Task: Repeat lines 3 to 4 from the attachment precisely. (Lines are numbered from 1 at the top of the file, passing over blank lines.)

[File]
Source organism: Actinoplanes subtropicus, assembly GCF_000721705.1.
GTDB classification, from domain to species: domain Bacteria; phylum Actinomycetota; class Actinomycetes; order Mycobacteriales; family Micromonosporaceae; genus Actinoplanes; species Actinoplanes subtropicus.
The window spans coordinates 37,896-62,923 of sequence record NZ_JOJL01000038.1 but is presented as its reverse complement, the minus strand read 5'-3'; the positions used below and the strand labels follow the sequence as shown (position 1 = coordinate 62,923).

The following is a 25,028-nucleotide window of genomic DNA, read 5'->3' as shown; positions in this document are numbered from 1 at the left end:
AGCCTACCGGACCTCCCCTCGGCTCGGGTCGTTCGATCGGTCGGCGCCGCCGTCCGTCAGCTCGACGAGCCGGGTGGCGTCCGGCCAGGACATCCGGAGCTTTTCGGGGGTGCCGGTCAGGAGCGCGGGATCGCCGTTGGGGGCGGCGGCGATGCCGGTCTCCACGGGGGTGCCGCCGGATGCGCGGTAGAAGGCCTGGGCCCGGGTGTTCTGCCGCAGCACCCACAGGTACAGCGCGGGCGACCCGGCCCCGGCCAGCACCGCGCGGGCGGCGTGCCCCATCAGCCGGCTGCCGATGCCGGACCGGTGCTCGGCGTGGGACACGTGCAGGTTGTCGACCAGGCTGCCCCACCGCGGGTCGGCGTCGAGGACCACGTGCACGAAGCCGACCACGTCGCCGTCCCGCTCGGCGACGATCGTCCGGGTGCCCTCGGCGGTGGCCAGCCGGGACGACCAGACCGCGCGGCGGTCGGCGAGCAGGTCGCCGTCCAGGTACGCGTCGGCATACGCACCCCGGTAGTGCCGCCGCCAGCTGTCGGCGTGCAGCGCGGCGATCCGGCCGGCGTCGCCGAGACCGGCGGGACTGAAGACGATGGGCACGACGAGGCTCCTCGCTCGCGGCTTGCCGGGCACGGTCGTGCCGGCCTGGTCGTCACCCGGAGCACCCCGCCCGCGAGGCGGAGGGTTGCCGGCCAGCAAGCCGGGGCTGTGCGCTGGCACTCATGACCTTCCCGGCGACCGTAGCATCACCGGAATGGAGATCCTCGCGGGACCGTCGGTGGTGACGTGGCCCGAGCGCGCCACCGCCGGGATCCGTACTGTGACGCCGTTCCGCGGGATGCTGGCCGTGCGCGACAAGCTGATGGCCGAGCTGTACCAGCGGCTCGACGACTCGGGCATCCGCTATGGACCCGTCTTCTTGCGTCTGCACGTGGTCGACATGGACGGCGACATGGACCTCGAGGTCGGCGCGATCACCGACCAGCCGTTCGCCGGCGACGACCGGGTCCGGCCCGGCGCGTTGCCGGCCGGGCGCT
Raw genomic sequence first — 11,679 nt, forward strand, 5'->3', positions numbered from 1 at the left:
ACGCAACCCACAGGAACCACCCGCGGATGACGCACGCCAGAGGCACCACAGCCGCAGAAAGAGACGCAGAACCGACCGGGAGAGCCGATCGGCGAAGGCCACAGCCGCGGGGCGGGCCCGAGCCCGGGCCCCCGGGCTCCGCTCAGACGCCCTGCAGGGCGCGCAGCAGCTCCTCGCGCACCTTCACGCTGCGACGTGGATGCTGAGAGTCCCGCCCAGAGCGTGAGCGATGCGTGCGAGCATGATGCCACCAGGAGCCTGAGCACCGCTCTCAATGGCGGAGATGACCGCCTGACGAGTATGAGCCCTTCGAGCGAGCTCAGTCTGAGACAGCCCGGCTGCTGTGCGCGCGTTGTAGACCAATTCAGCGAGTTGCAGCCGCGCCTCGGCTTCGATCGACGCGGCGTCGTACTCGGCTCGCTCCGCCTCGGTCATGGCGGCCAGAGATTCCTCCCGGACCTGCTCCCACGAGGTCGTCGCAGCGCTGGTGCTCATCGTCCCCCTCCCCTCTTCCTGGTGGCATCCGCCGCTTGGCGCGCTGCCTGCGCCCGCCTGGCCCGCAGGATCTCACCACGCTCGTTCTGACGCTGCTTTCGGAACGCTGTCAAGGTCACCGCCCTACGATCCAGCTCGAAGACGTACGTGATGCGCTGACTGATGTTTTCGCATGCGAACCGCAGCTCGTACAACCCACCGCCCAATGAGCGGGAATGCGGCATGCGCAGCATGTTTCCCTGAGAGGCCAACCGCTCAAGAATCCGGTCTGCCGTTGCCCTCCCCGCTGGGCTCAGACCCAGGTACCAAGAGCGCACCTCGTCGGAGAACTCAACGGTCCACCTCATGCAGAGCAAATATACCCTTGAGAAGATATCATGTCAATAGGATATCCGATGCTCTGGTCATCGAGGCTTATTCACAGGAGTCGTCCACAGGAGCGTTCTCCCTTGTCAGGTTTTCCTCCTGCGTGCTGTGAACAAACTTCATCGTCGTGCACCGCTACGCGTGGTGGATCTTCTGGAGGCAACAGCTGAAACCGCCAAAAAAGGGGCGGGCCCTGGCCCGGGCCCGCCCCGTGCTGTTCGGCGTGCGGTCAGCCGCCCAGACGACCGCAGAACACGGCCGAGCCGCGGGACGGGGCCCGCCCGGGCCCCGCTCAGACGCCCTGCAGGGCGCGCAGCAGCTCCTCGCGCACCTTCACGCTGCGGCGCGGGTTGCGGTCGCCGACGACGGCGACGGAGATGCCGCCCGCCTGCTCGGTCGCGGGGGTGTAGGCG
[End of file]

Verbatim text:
The window spans coordinates 37,896-62,923 of sequence record NZ_JOJL01000038.1 but is presented as its reverse complement, the minus strand read 5'-3'; the positions used below and the strand labels follow the sequence as shown (position 1 = coordinate 62,923).

The following is a 25,028-nucleotide window of genomic DNA, read 5'->3' as shown; positions in this document are numbered from 1 at the left end: